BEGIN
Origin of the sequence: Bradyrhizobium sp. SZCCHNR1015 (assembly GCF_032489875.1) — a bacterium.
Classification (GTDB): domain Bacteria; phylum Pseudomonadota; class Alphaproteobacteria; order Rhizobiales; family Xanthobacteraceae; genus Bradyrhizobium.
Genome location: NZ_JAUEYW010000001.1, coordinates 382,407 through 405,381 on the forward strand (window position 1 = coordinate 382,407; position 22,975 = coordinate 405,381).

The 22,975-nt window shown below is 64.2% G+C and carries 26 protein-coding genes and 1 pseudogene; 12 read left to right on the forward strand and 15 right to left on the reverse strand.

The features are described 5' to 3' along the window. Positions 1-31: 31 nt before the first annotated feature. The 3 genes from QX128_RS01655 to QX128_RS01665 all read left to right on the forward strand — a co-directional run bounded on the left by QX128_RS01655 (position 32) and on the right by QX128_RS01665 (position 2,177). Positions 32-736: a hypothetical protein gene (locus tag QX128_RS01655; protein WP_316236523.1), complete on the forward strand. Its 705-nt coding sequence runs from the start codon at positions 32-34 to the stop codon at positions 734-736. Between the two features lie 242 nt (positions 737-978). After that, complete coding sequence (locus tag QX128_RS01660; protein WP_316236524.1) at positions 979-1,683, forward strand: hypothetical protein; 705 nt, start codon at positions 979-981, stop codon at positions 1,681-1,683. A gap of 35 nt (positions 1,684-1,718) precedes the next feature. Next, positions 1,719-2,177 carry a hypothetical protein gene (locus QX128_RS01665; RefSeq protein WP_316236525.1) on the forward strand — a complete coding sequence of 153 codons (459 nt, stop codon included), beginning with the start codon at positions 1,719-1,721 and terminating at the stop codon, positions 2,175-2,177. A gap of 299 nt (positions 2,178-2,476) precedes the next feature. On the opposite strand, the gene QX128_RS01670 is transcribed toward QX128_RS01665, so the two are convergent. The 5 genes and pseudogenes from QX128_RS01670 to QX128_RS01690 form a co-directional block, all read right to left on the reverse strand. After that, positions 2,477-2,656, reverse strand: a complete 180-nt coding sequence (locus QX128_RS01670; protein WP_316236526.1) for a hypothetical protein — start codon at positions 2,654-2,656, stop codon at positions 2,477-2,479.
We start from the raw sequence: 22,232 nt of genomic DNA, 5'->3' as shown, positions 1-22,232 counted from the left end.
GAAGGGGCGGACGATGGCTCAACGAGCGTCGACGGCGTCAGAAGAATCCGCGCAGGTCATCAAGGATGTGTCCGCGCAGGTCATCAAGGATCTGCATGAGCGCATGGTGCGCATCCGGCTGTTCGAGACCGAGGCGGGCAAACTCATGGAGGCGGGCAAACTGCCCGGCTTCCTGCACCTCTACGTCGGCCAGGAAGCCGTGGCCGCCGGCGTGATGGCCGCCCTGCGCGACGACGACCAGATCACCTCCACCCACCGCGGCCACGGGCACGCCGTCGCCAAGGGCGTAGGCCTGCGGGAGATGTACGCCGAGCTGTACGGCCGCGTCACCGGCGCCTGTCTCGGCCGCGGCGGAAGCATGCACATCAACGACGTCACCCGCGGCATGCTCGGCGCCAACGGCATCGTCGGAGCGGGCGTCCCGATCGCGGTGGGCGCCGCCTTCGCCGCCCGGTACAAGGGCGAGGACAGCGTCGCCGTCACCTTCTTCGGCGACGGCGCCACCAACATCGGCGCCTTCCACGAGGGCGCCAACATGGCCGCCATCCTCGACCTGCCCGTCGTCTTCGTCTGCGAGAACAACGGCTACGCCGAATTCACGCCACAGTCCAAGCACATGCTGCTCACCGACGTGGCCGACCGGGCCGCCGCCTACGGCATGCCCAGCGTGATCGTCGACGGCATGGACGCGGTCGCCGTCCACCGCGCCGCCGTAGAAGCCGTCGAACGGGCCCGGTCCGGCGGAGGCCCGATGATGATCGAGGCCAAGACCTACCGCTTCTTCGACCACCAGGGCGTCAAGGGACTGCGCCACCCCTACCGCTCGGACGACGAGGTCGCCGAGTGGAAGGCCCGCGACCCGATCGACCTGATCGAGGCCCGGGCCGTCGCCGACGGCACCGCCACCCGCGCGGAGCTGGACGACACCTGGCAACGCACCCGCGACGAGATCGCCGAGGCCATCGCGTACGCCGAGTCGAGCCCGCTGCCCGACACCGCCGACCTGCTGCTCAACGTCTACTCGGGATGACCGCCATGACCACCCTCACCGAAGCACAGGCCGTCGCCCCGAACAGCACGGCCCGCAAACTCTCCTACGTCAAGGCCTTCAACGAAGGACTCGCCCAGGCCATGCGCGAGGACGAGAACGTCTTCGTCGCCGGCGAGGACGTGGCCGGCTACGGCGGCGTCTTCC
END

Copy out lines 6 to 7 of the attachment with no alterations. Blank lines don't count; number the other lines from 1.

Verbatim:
We start from the raw sequence: 22,232 nt of genomic DNA, 5'->3' as shown, positions 1-22,232 counted from the left end.
GAAGGGGCGGACGATGGCTCAACGAGCGTCGACGGCGTCAGAAGAATCCGCGCAGGTCATCAAGGATGTGTCCGCGCAGGTCATCAAGGATCTGCATGAGCGCATGGTGCGCATCCGGCTGTTCGAGACCGAGGCGGGCAAACTCATGGAGGCGGGCAAACTGCCCGGCTTCCTGCACCTCTACGTCGGCCAGGAAGCCGTGGCCGCCGGCGTGATGGCCGCCCTGCGCGACGACGACCAGATCACCTCCACCCACCGCGGCCACGGGCACGCCGTCGCCAAGGGCGTAGGCCTGCGGGAGATGTACGCCGAGCTGTACGGCCGCGTCACCGGCGCCTGTCTCGGCCGCGGCGGAAGCATGCACATCAACGACGTCACCCGCGGCATGCTCGGCGCCAACGGCATCGTCGGAGCGGGCGTCCCGATCGCGGTGGGCGCCGCCTTCGCCGCCCGGTACAAGGGCGAGGACAGCGTCGCCGTCACCTTCTTCGGCGACGGCGCCACCAACATCGGCGCCTTCCACGAGGGCGCCAACATGGCCGCCATCCTCGACCTGCCCGTCGTCTTCGTCTGCGAGAACAACGGCTACGCCGAATTCACGCCACAGTCCAAGCACATGCTGCTCACCGACGTGGCCGACCGGGCCGCCGCCTACGGCATGCCCAGCGTGATCGTCGACGGCATGGACGCGGTCGCCGTCCACCGCGCCGCCGTAGAAGCCGTCGAACGGGCCCGGTCCGGCGGAGGCCCGATGATGATCGAGGCCAAGACCTACCGCTTCTTCGACCACCAGGGCGTCAAGGGACTGCGCCACCCCTACCGCTCGGACGACGAGGTCGCCGAGTGGAAGGCCCGCGACCCGATCGACCTGATCGAGGCCCGGGCCGTCGCCGACGGCACCGCCACCCGCGCGGAGCTGGACGACACCTGGCAACGCACCCGCGACGAGATCGCCGAGGCCATCGCGTACGCCGAGTCGAGCCCGCTGCCCGACACCGCCGACCTGCTGCTCAACGTCTACTCGGGATGACCGCCATGACCACCCTCACCGAAGCACAGGCCGTCGCCCCGAACAGCACGGCCCGCAAACTCTCCTACGTCAAGGCCTTCAACGAAGGACTCGCCCAGGCCATGCGCGAGGACGAGAACGTCTTCGTCGCCGGCGAGGACGTGGCCGGCTACGGCGGCGTCTTCC